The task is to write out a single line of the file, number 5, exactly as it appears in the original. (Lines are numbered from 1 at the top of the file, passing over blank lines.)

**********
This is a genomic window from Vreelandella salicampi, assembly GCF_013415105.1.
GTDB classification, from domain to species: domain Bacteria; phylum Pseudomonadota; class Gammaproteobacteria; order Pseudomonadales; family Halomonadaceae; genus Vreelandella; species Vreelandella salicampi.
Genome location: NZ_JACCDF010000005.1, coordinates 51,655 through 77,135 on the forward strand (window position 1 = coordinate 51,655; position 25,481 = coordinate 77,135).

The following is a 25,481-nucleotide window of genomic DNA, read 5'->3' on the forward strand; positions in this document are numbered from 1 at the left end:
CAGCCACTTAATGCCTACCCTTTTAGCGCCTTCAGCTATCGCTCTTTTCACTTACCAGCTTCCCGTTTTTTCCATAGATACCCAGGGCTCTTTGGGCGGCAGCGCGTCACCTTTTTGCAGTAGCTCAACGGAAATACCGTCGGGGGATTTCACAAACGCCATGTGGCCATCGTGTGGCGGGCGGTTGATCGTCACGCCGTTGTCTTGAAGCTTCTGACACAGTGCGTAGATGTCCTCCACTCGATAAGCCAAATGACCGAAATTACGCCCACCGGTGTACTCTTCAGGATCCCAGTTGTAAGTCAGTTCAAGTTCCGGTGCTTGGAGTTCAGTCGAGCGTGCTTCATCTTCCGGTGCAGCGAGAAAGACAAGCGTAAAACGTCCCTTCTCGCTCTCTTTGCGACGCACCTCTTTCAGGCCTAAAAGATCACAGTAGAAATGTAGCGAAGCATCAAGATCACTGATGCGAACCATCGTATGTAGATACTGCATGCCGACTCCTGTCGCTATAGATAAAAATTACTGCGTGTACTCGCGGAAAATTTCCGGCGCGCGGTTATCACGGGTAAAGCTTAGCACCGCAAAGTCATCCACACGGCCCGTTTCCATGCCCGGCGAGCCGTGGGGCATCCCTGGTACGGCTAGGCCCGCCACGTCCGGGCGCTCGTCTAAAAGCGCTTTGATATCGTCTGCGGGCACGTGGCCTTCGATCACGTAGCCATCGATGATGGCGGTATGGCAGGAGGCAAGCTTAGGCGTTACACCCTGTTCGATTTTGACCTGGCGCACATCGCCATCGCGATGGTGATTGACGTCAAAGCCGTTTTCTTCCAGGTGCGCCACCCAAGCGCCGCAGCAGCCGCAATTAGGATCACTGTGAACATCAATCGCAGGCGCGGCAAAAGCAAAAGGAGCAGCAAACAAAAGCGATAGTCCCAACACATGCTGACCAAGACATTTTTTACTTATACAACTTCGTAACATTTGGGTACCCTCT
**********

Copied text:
CAGCCACTTAATGCCTACCCTTTTAGCGCCTTCAGCTATCGCTCTTTTCACTTACCAGCTTCCCGTTTTTTCCATAGATACCCAGGGCTCTTTGGGCGGCAGCGCGTCACCTTTTTGCAGTAGCTCAACGGAAATACCGTCGGGGGATTTCACAAACGCCATGTGGCCATCGTGTGGCGGGCGGTTGATCGTCACGCCGTTGTCTTGAAGCTTCTGACACAGTGCGTAGATGTCCTCCACTCGATAAGCCAAATGACCGAAATTACGCCCACCGGTGTACTCTTCAGGATCCCAGTTGTAAGTCAGTTCAAGTTCCGGTGCTTGGAGTTCAGTCGAGCGTGCTTCATCTTCCGGTGCAGCGAGAAAGACAAGCGTAAAACGTCCCTTCTCGCTCTCTTTGCGACGCACCTCTTTCAGGCCTAAAAGATCACAGTAGAAATGTAGCGAAGCATCAAGATCACTGATGCGAACCATCGTATGTAGATACTGCATGCCGACTCCTGTCGCTATAGATAAAAATTACTGCGTGTACTCGCGGAAAATTTCCGGCGCGCGGTTATCACGGGTAAAGCTTAGCACCGCAAAGTCATCCACACGGCCCGTTTCCATGCCCGGCGAGCCGTGGGGCATCCCTGGTACGGCTAGGCCCGCCACGTCCGGGCGCTCGTCTAAAAGCGCTTTGATATCGTCTGCGGGCACGTGGCCTTCGATCACGTAGCCATCGATGATGGCGGTATGGCAGGAGGCAAGCTTAGGCGTTACACCCTGTTCGATTTTGACCTGGCGCACATCGCCATCGCGATGGTGATTGACGTCAAAGCCGTTTTCTTCCAGGTGCGCCACCCAAGCGCCGCAGCAGCCGCAATTAGGATCACTGTGAACATCAATCGCAGGCGCGGCAAAAGCAAAAGGAGCAGCAAACAAAAGCGATAGTCCCAACACATGCTGACCAAGACATTTTTTACTTATACAACTTCGTAACATTTGGGTACCCTCT